I write a special class which only has a __del__() method. When the thread is terminated, the __del__() method will be executed, and it will do some cleanup.

However, according to my experiment, the __del__() method is executed by the grabage collector, which is in the main thread, and this is the inconvenient point for me now.

1 Like

Agreed this would be nice. It’s not something I’ve had much need for in practice, but it’s a logical addition to the API, and as you say makes cleanup of thread pool workers easier.

A thread method is more flexible, as you can always do threading.current_thread().add_finalizer(). And while I don’t have an actual use case, there may be reasons to want to add a finalizer to a thread that isn’t the current one.

I don’t have strong feelings on the name or API - I went for add_finalizer (with a corresponding remove_finalizer) on the assumption that the API would be like atexit, managing a “stack” of finalizers, but that may be more complexity than we actuallyu need.

That’s a good idea, add_finalizer(), pretty clear.

Btw, does anyone known how can i change the title of this topic??

There should be a little pencil icon by the title on the first post:

You can’t, you don’t have the necessary privileges. Specifically, you can only edit your own post for 24 hours after creation. If you tell us what the title should be, we can still do that.

Adding “finalizer” to the threading library

How do you think of this?

It will be appreciated if you can do so.

Would it be valid to add a finalizer to a different thread?

… what if that thread is already in progress (or in the middle of processing other finalizers… or just completed?.. can a finalizer add another finalizer?)

2 Likes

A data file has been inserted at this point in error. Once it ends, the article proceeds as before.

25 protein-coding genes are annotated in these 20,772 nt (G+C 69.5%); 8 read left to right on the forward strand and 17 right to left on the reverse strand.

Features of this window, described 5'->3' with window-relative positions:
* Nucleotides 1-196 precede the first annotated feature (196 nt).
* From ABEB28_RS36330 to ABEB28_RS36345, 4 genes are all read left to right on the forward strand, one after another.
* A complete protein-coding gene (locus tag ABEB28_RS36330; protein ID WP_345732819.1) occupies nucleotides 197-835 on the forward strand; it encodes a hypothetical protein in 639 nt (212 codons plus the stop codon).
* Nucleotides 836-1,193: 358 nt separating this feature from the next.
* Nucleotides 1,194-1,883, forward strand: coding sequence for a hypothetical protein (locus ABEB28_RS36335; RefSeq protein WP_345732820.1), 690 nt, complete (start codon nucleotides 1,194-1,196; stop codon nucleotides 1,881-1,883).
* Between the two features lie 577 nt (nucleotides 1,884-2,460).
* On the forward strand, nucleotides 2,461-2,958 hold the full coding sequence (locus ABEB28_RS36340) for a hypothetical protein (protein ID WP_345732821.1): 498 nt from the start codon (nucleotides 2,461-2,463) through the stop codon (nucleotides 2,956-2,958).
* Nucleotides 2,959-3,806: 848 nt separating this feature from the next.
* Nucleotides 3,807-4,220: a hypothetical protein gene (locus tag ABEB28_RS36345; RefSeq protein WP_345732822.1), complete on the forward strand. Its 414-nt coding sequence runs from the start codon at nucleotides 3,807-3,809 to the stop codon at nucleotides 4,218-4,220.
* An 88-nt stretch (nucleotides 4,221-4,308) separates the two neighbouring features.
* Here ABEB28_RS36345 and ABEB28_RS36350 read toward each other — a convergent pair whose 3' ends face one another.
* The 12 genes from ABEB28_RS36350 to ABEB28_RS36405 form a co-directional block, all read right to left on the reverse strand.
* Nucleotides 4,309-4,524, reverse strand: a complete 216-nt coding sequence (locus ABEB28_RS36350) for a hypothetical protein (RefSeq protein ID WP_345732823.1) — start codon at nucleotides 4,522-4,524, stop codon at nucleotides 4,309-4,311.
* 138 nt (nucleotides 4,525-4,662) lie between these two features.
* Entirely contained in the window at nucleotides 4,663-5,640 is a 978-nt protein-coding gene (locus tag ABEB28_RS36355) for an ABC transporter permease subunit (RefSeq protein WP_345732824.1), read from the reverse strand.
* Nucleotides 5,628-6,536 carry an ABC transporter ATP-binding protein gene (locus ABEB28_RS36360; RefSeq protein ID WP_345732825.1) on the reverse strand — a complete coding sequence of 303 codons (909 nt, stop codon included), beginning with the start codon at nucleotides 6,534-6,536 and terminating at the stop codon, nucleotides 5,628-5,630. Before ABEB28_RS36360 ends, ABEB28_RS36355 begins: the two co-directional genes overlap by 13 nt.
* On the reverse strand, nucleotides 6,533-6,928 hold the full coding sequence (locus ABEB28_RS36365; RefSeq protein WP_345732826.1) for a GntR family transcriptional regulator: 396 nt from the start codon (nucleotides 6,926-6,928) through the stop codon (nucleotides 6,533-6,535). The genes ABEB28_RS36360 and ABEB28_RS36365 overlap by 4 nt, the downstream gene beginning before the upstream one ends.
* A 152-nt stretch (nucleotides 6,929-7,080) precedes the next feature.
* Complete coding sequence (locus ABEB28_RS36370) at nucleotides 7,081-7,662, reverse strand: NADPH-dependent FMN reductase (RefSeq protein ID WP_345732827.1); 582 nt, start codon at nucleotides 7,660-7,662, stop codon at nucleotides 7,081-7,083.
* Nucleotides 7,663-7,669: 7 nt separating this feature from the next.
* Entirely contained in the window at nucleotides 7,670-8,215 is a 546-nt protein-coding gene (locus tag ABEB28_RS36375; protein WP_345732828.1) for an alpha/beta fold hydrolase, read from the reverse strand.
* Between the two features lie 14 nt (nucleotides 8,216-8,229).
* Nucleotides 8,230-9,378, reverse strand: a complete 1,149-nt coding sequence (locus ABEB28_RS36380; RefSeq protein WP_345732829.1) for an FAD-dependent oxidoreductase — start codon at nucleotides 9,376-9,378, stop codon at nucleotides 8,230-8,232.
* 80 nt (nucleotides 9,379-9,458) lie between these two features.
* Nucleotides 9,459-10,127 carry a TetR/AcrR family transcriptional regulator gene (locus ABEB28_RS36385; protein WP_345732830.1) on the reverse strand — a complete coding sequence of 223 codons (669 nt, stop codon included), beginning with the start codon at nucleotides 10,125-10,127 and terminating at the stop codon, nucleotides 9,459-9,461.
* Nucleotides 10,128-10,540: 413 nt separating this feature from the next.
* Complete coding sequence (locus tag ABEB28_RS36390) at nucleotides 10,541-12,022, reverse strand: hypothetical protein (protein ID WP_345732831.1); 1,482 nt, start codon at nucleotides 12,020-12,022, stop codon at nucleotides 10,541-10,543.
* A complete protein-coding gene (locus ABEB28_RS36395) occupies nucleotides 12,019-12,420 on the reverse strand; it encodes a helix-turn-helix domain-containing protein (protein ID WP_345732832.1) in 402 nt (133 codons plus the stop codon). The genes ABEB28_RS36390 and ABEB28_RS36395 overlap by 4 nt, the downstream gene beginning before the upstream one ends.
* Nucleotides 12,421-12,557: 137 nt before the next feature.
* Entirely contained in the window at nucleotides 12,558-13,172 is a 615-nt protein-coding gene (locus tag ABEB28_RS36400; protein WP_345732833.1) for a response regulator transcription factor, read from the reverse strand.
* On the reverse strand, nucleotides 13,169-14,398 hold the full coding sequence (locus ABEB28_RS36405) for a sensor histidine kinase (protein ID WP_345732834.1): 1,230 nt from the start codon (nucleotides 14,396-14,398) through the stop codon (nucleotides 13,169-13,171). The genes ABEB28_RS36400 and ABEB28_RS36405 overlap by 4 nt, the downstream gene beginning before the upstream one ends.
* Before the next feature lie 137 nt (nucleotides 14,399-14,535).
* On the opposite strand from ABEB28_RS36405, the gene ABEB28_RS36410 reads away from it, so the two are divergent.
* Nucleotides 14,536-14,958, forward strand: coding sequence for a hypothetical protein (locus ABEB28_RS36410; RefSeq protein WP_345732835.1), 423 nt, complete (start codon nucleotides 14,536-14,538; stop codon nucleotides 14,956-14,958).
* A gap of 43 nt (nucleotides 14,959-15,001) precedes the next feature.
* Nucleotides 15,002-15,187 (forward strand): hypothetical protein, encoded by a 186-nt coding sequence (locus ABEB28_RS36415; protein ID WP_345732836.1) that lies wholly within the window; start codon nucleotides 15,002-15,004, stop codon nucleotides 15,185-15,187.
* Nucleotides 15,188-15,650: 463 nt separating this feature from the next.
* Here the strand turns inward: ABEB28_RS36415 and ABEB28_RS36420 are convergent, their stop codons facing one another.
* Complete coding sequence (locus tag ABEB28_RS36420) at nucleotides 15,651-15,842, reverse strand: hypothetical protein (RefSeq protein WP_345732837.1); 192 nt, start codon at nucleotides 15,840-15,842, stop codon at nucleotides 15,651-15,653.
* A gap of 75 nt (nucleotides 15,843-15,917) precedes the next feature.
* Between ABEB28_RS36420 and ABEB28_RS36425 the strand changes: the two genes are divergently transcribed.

Good question!
In my opinion,

  • If the thread is in progress, it shall be able to add new finalizers, since it may open some resources that needs to be free up. Otherwise, if the finalizer can only be added before the thread starts, then why not just use a try/finally?
  • However, inside the finalizer, adding another finalizer is meaningless, since itself is supposed to do all the clean-up works.

I had figured there could be more than one finalizer. Kind of like how there can be multiple atexits.

In that world I assumed that a finalizer could add another finalizer if they were in FIFO order.

Is there just one finalizer allowed? Would there be a getter for it too?

One other random thought is that it might be nice to have a symmetric API on the multiprocessing side.

Supporting a queue of finalizers is more converninent. You can imitate this with an ExitStack, but you need to have control on all finalizers, it is not so easy if some finalizer was already added and you need to add another. So it is better to support this from the start.

I do not think that there is a need to remove finalizers. This can create new problems due to breaking the FIFO order.

Context managers in many cases can be imitated by add_finalizer(cm.__exit__, None, None, None). But there is more here. The context manager can work differently depending whether the exception was raised, and it can silence the current exception, so we may need a separate API for context managers if we want to support this feature.

It is easy to implement support of finalizers in the thread created in Python, but there may be problems with other threads (the main thread and threads created in extensions). So this feature may be limited.